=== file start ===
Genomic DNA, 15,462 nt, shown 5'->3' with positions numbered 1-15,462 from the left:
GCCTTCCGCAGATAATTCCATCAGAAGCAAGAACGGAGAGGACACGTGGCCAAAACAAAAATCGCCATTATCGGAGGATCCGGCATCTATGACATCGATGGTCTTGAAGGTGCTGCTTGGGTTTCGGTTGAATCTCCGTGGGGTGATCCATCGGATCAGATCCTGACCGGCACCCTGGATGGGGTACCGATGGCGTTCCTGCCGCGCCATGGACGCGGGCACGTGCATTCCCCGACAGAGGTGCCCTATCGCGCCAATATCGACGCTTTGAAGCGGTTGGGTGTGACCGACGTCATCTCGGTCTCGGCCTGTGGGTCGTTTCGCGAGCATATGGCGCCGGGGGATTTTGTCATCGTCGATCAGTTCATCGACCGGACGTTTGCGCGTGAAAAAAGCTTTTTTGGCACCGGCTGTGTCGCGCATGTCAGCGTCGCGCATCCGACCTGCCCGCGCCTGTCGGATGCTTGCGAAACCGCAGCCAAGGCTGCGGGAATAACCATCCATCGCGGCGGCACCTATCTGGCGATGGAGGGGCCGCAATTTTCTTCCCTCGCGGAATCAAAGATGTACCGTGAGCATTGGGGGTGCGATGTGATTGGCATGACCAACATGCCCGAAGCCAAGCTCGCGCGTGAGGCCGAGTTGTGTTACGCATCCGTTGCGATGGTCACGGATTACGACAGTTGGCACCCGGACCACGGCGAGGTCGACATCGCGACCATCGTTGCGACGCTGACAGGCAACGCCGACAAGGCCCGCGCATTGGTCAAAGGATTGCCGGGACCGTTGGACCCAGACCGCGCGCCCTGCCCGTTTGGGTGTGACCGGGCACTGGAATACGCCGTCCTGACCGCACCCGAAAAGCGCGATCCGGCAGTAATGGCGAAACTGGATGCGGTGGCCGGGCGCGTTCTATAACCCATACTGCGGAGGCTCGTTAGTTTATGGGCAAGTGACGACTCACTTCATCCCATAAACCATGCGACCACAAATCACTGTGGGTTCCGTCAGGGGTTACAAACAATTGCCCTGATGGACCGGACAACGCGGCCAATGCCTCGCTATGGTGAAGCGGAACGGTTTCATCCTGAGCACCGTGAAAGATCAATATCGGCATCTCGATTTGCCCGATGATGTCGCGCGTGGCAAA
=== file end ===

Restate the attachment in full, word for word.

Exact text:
Genomic DNA, 15,462 nt, shown 5'->3' with positions numbered 1-15,462 from the left:
GCCTTCCGCAGATAATTCCATCAGAAGCAAGAACGGAGAGGACACGTGGCCAAAACAAAAATCGCCATTATCGGAGGATCCGGCATCTATGACATCGATGGTCTTGAAGGTGCTGCTTGGGTTTCGGTTGAATCTCCGTGGGGTGATCCATCGGATCAGATCCTGACCGGCACCCTGGATGGGGTACCGATGGCGTTCCTGCCGCGCCATGGACGCGGGCACGTGCATTCCCCGACAGAGGTGCCCTATCGCGCCAATATCGACGCTTTGAAGCGGTTGGGTGTGACCGACGTCATCTCGGTCTCGGCCTGTGGGTCGTTTCGCGAGCATATGGCGCCGGGGGATTTTGTCATCGTCGATCAGTTCATCGACCGGACGTTTGCGCGTGAAAAAAGCTTTTTTGGCACCGGCTGTGTCGCGCATGTCAGCGTCGCGCATCCGACCTGCCCGCGCCTGTCGGATGCTTGCGAAACCGCAGCCAAGGCTGCGGGAATAACCATCCATCGCGGCGGCACCTATCTGGCGATGGAGGGGCCGCAATTTTCTTCCCTCGCGGAATCAAAGATGTACCGTGAGCATTGGGGGTGCGATGTGATTGGCATGACCAACATGCCCGAAGCCAAGCTCGCGCGTGAGGCCGAGTTGTGTTACGCATCCGTTGCGATGGTCACGGATTACGACAGTTGGCACCCGGACCACGGCGAGGTCGACATCGCGACCATCGTTGCGACGCTGACAGGCAACGCCGACAAGGCCCGCGCATTGGTCAAAGGATTGCCGGGACCGTTGGACCCAGACCGCGCGCCCTGCCCGTTTGGGTGTGACCGGGCACTGGAATACGCCGTCCTGACCGCACCCGAAAAGCGCGATCCGGCAGTAATGGCGAAACTGGATGCGGTGGCCGGGCGCGTTCTATAACCCATACTGCGGAGGCTCGTTAGTTTATGGGCAAGTGACGACTCACTTCATCCCATAAACCATGCGACCACAAATCACTGTGGGTTCCGTCAGGGGTTACAAACAATTGCCCTGATGGACCGGACAACGCGGCCAATGCCTCGCTATGGTGAAGCGGAACGGTTTCATCCTGAGCACCGTGAAAGATCAATATCGGCATCTCGATTTGCCCGATGATGTCGCGCGTGGCAAA